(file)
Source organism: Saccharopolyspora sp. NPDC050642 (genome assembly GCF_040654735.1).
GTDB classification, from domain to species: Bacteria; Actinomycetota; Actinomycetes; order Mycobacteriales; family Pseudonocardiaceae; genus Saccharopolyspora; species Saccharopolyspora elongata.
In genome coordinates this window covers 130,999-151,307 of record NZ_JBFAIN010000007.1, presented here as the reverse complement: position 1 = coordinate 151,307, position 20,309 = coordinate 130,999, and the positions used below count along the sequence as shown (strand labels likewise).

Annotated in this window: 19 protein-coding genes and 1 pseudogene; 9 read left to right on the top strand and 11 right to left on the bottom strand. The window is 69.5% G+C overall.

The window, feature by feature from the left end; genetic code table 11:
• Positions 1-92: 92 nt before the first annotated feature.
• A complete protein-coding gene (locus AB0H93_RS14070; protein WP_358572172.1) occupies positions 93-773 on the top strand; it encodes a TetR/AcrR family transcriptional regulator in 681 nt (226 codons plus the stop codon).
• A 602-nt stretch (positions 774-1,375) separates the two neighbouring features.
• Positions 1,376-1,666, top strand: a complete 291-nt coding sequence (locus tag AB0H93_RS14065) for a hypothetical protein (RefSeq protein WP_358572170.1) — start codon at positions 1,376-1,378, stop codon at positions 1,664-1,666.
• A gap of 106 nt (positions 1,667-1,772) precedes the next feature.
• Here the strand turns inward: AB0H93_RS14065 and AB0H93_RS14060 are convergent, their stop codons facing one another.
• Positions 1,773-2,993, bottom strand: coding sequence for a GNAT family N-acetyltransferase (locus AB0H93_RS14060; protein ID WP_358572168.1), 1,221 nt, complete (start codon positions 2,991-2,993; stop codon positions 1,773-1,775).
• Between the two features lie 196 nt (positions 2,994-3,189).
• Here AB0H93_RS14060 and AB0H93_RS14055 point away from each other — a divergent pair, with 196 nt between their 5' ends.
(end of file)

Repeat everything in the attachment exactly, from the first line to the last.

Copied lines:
Source organism: Saccharopolyspora sp. NPDC050642 (genome assembly GCF_040654735.1).
GTDB classification, from domain to species: Bacteria; Actinomycetota; Actinomycetes; order Mycobacteriales; family Pseudonocardiaceae; genus Saccharopolyspora; species Saccharopolyspora elongata.
In genome coordinates this window covers 130,999-151,307 of record NZ_JBFAIN010000007.1, presented here as the reverse complement: position 1 = coordinate 151,307, position 20,309 = coordinate 130,999, and the positions used below count along the sequence as shown (strand labels likewise).

Annotated in this window: 19 protein-coding genes and 1 pseudogene; 9 read left to right on the top strand and 11 right to left on the bottom strand. The window is 69.5% G+C overall.

The window, feature by feature from the left end; genetic code table 11:
• Positions 1-92: 92 nt before the first annotated feature.
• A complete protein-coding gene (locus AB0H93_RS14070; protein WP_358572172.1) occupies positions 93-773 on the top strand; it encodes a TetR/AcrR family transcriptional regulator in 681 nt (226 codons plus the stop codon).
• A 602-nt stretch (positions 774-1,375) separates the two neighbouring features.
• Positions 1,376-1,666, top strand: a complete 291-nt coding sequence (locus tag AB0H93_RS14065) for a hypothetical protein (RefSeq protein WP_358572170.1) — start codon at positions 1,376-1,378, stop codon at positions 1,664-1,666.
• A gap of 106 nt (positions 1,667-1,772) precedes the next feature.
• Here the strand turns inward: AB0H93_RS14065 and AB0H93_RS14060 are convergent, their stop codons facing one another.
• Positions 1,773-2,993, bottom strand: coding sequence for a GNAT family N-acetyltransferase (locus AB0H93_RS14060; protein ID WP_358572168.1), 1,221 nt, complete (start codon positions 2,991-2,993; stop codon positions 1,773-1,775).
• Between the two features lie 196 nt (positions 2,994-3,189).
• Here AB0H93_RS14060 and AB0H93_RS14055 point away from each other — a divergent pair, with 196 nt between their 5' ends.